Last updated: August 19. 2014 4:04PM - 338 Views
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RALEIGH – On Monday, the North Carolina Institute of Medicine Task Force on Rural Health released the first comprehensive North Carolina Rural Health Action Plan that sets forth recommendations to reduce health disparities and increase economic stability across North Carolina’s rural communities.

The Action Plan, with six priority areas, identifies strategies at the state and local levels that range from behavioral health to childhood development to investments in high-speed broadband Internet – all of which focus on increasing the health and well-being of rural North Carolina.

For the first time, the Task Force went to local areas across rural North Carolina to learn from the experts – those who call rural North Carolina home – to gather critical input used in developing the Action Plan.

“Rural North Carolina faces unique challenges that must be addressed to improve health outcomes,” said Dr. Adam Zolotor, MD, DrPH, interim president and CEO, North Carolina Institute of Medicine. “Improving health outcomes in rural North Carolina is more than simply bringing doctors and hospitals to less populated areas. It’s about strengthening economic opportunities, investing in education and ensuring that rural North Carolinians are equipped with the resources they need to flourish. It will require hard work and collaboration, but with the right plan and tools in place, we will see results.”

One in five North Carolinians, almost 2.2 million people, live in 60 rural counties – 28 in the Coastal Plain, 14 in the Piedmont and 18 in the Mountains. Rural North Carolina has a rich cultural and industrial heritage, people who are self-reliant and innovative, and a strong sense of community. People from rural communities are less likely to have access to health services, are more likely to engage in risky health behaviors and have a higher mortality rate on average than North Carolinians living in non-rural areas.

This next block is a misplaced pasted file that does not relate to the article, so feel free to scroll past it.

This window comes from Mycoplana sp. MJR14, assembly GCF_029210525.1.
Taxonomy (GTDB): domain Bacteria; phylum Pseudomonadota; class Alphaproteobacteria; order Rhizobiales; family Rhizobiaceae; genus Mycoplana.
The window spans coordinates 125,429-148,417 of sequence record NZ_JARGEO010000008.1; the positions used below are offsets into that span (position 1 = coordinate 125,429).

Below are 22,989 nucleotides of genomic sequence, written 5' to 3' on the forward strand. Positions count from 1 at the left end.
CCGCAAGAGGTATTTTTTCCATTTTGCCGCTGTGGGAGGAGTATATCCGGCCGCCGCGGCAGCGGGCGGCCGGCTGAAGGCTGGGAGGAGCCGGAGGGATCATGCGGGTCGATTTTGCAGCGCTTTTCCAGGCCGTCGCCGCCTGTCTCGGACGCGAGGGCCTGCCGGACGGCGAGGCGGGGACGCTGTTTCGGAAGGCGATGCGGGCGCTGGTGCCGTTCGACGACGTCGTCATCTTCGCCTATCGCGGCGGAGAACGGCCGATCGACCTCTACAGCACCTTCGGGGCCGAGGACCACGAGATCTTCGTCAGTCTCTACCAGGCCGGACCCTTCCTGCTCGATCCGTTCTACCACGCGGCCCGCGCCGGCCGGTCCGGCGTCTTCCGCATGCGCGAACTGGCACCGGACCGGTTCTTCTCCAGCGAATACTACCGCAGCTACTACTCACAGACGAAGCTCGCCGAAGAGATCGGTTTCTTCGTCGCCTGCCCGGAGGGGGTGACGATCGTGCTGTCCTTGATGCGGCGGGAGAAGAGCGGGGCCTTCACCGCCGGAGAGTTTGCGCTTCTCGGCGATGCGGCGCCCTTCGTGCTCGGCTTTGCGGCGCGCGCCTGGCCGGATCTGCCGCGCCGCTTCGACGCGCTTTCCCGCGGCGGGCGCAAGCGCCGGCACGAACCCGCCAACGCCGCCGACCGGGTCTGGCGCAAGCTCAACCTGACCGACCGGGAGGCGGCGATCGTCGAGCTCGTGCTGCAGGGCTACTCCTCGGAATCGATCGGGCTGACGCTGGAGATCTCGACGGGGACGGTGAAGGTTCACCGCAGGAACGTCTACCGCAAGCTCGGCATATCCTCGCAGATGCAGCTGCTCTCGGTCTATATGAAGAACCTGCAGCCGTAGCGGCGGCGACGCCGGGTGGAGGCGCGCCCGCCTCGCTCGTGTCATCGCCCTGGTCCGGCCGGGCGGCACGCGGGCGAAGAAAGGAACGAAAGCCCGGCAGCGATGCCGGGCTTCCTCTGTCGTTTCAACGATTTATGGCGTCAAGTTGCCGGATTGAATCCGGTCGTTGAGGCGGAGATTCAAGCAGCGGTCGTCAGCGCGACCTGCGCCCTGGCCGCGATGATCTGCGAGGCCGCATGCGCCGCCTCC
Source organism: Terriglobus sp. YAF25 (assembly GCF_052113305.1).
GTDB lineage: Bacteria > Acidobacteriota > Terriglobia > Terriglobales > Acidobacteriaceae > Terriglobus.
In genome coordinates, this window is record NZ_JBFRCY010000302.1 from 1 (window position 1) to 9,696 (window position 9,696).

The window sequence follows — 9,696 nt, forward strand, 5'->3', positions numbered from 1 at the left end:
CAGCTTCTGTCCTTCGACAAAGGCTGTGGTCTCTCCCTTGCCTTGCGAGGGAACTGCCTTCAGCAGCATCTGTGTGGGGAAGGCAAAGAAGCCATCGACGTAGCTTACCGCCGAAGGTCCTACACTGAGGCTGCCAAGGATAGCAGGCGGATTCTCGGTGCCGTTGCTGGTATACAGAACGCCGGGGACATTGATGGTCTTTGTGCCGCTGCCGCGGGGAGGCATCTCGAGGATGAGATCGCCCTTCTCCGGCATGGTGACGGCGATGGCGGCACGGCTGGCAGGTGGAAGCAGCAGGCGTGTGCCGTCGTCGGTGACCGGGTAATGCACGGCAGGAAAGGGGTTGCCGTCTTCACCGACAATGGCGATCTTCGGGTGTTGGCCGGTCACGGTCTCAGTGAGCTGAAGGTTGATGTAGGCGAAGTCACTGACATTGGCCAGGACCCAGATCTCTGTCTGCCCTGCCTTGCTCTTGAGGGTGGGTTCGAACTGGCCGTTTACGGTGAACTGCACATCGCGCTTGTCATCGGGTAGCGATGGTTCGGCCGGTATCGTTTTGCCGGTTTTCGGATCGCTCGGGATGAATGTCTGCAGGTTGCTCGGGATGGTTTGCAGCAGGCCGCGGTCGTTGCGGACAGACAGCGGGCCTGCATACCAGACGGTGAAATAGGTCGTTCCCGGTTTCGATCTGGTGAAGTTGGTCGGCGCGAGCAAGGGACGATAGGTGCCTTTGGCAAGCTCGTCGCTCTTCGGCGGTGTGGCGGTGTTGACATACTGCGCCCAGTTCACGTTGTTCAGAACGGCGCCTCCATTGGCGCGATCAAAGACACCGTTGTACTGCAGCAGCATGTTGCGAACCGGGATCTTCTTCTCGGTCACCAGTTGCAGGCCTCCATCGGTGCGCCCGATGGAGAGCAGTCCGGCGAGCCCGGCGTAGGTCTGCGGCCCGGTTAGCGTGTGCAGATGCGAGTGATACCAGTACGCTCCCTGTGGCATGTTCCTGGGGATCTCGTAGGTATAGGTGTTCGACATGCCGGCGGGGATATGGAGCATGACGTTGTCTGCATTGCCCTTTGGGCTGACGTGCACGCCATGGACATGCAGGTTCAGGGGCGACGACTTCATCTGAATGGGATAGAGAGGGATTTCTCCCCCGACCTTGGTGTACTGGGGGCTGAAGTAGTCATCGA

In Bladen County, Task Force members found a number of strong indicators for poor health. Twenty-five percent – a quarter of Bladen County residents – are living below the poverty line, and 10 percent are unemployed. In addition, Bladen County has a high prevalence of adult obesity with 36 percent of the population reporting a BMI greater than 30. According to the Centers for Disease Control and Prevention, this figure is significantly higher than the North Carolina average obesity rate of 29 percent. Obesity is a leading cause of heart disease, diabetes and other life-threatening illnesses.

“This plan is particularly compelling because it identifies and provides practical action steps to tackle the health risks associated with farmers, foresters and fishers living in rural North Carolina Communities,” said Robin Tutor-Marcom, director of the North Carolina Agromedicine Institute.

North Carolina’s health disparities go far beyond health care. In recent years, the struggling manufacturing and agricultural industries have created an increasing gap between North Carolina’s rural and urban counties. More rural residents live below the poverty line, which is directly tied to poor health.

To increase economic security and thus the overall level of health among rural residents, the Action Plan calls on the General Assembly, health care and business leaders, and local communities to implement short- and long-term plans and programs geared toward improving the economic stability of local communities.

The Task Force on Rural Health is a collaboration made up of the North Carolina Institute of Medicine, the Office of Rural Health and Community Care, the Kate B. Reynolds Charitable Trust and other partners.

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